D. Charles Williams, Ph.D.

770-668-0350  x 226

 Have you ever noticed how children want to be just like their parents when they are young, nothing like their parents when they are teens, and then become just like their parents for better and worse when they become adults? This could not be more evident than in the relationship between fathers and sons. From the evolution of childhood through older adult, predictable stages occur in the way sons view and relate to their fathers. The acronym that will be used to capture these evolving stages is IDEAL.

 As children, sons idolize their dads and think they can do anything. This identification is most often demonstrated by a son’s imitation of his father’s behavior by walking like him, talking like him or wearing his clothes or shoes. At this age, a son wants so much to please his father and receive his approval and acceptance.

 As teens, sons experience a period of discord in which conflict is the central theme they share. They often reject the expectations, values and directions their fathers have embraced and take on more non-traditional philosophies, placing them regularly at odds with one other. The teen may resent or even fear his father depending on the intensity of their differences, at times, carrying over into the son’s early twenties.

As young adults, the father-son relationship enters into a period of evolving. Distance may still exist emotionally and they may even ignore each other. The conscious attempts at being different than one’s father so characteristic in the discord stage begin to appear more like competition. Competition with another can be viewed as one of the most indirect but highest forms of flattery that exists. Mark Twain once said, “ When I was a boy of fourteen, my father was so ignorant I could hardly stand to have the old man around. But when I got to be twenty-one, I was astonished at how much he had learned in seven years.”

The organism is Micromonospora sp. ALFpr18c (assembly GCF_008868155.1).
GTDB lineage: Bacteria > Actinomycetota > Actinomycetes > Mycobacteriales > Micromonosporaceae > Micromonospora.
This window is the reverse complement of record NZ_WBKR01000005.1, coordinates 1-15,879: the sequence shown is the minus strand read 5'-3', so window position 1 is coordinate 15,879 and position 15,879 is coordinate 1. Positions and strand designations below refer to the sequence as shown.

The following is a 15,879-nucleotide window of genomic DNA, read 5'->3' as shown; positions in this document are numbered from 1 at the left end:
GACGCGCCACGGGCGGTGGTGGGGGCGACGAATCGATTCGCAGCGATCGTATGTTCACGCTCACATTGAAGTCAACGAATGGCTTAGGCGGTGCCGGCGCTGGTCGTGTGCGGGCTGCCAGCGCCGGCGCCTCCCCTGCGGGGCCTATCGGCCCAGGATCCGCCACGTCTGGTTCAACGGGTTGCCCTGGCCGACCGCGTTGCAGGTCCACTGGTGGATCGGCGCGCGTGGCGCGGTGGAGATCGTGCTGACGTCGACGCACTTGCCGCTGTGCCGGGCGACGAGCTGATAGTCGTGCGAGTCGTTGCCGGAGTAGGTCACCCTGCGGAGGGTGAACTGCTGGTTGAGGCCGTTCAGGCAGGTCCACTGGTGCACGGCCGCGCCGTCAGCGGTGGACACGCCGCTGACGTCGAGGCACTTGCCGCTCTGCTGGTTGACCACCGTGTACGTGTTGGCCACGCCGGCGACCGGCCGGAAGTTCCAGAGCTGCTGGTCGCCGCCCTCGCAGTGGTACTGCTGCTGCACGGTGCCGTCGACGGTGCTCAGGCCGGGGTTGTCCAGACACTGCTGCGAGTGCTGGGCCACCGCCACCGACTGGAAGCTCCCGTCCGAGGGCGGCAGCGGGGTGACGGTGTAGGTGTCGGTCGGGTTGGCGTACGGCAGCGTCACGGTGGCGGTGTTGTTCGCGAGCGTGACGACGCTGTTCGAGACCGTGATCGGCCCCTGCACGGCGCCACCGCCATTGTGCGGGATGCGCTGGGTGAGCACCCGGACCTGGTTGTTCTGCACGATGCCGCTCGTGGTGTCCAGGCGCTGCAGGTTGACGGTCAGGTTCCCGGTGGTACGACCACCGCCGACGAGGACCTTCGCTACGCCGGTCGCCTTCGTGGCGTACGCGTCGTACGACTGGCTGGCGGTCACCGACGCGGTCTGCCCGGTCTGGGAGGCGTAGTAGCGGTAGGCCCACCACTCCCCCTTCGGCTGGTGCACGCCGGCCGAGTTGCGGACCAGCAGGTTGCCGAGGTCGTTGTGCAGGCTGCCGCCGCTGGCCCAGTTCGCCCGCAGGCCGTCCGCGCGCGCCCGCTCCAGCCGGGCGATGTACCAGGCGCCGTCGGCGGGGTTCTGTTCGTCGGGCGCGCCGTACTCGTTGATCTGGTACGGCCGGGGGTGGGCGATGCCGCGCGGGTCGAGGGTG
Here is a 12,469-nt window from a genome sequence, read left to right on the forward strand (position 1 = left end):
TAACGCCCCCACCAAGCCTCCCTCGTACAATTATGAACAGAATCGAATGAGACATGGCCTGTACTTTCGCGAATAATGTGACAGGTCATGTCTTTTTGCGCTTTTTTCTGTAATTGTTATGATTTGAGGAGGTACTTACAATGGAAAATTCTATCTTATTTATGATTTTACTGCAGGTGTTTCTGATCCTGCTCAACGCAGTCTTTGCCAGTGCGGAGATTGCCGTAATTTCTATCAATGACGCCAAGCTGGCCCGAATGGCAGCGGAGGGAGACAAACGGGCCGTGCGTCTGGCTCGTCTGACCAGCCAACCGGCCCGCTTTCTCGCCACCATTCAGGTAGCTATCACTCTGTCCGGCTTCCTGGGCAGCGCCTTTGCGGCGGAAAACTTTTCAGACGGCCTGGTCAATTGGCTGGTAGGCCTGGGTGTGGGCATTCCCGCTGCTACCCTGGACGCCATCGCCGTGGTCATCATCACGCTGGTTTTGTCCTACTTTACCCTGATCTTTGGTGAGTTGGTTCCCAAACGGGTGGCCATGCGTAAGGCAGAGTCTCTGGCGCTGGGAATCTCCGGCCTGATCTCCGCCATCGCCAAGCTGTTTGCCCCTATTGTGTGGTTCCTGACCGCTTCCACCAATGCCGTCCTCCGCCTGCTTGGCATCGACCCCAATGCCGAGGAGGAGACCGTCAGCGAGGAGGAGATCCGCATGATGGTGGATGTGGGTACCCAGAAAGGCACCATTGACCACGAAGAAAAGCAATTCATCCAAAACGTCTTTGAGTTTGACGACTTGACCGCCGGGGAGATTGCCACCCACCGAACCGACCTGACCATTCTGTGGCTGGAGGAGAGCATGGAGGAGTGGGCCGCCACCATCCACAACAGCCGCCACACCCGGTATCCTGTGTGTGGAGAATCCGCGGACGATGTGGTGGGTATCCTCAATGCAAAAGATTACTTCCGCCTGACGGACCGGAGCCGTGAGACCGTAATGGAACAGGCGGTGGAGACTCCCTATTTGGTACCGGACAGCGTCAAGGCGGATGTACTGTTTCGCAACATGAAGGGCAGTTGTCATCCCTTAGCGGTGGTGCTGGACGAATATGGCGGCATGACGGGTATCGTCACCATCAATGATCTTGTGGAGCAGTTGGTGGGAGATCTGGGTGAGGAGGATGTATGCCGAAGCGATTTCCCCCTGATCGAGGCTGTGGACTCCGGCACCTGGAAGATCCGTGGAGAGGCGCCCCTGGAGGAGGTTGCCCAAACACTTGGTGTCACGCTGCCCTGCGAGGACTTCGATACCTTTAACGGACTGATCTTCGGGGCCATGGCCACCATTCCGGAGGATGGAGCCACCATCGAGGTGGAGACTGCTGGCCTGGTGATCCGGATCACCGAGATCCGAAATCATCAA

As adults in their 30’s and 40’s, sons begin to move into the stage of acceptance toward their fathers. They have begun to forgive, recognize strengths and even admire the qualities that once seemed so out of step with their previous “know it all” manner of thinking. They begin to accept each other’s differences. Fathers and sons often become friends during this time, share common interests and express opinions without heated exchanges. The son may even experience challenges as a father with his own son. Charles Wadsworth once said, “ By the time a man realizes that maybe his father was right, he usually has a son who thinks he’s wrong.”

 In their 50’s, older adult sons become a legacy of their father’s influence for better and worse. Time tempers painful memories and in their place often remains admiration and respect for the difficult job being a father must have been. Older adult sons who have not yet resolved those issues with their elderly or deceased fathers, however, typically see them replayed with their teenage or young adult sons. If elderly fathers are still living, an ironic role reversal occurs with older adult sons beginning to take care of their aging fathers. Perhaps the best revenge is to live long enough to be a problem to your children.

Life gives us numerous opportunities in key relationships to learn from our experiences, work out our differences and pass on those legacies that are truly worth living.

To successfully pass through these stages of idolizing, discord, evolving, acceptance and becoming a legacy, is an “ideal” goal for every father and son.

 Dr. D. Charles Williams is a psychologist and marriage and family therapist in private practice with the Atlanta Network for Individual and Family Therapy in Dunwoody, Georgia. He is author of the book, Forever a Father, Always a Son: Discovering the  Difference a Dad Can Make